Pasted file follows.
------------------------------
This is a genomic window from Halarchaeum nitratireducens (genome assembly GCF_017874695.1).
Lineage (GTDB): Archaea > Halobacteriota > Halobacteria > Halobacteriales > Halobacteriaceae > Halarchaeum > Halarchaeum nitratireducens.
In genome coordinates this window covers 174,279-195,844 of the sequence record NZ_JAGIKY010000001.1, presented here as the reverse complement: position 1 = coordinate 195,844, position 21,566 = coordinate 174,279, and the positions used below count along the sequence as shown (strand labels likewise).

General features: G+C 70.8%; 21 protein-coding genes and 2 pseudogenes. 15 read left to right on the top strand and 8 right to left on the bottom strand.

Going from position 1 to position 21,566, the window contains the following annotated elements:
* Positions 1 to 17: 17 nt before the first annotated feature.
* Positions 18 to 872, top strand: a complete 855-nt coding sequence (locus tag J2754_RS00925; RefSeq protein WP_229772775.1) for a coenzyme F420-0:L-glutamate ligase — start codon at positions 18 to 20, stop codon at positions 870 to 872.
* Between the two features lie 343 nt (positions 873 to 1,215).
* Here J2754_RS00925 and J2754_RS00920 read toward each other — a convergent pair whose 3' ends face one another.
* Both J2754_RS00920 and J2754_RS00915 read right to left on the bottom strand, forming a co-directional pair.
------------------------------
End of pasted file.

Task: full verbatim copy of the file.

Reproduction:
This is a genomic window from Halarchaeum nitratireducens (genome assembly GCF_017874695.1).
Lineage (GTDB): Archaea > Halobacteriota > Halobacteria > Halobacteriales > Halobacteriaceae > Halarchaeum > Halarchaeum nitratireducens.
In genome coordinates this window covers 174,279-195,844 of the sequence record NZ_JAGIKY010000001.1, presented here as the reverse complement: position 1 = coordinate 195,844, position 21,566 = coordinate 174,279, and the positions used below count along the sequence as shown (strand labels likewise).

General features: G+C 70.8%; 21 protein-coding genes and 2 pseudogenes. 15 read left to right on the top strand and 8 right to left on the bottom strand.

Going from position 1 to position 21,566, the window contains the following annotated elements:
* Positions 1 to 17: 17 nt before the first annotated feature.
* Positions 18 to 872, top strand: a complete 855-nt coding sequence (locus tag J2754_RS00925; RefSeq protein WP_229772775.1) for a coenzyme F420-0:L-glutamate ligase — start codon at positions 18 to 20, stop codon at positions 870 to 872.
* Between the two features lie 343 nt (positions 873 to 1,215).
* Here J2754_RS00925 and J2754_RS00920 read toward each other — a convergent pair whose 3' ends face one another.
* Both J2754_RS00920 and J2754_RS00915 read right to left on the bottom strand, forming a co-directional pair.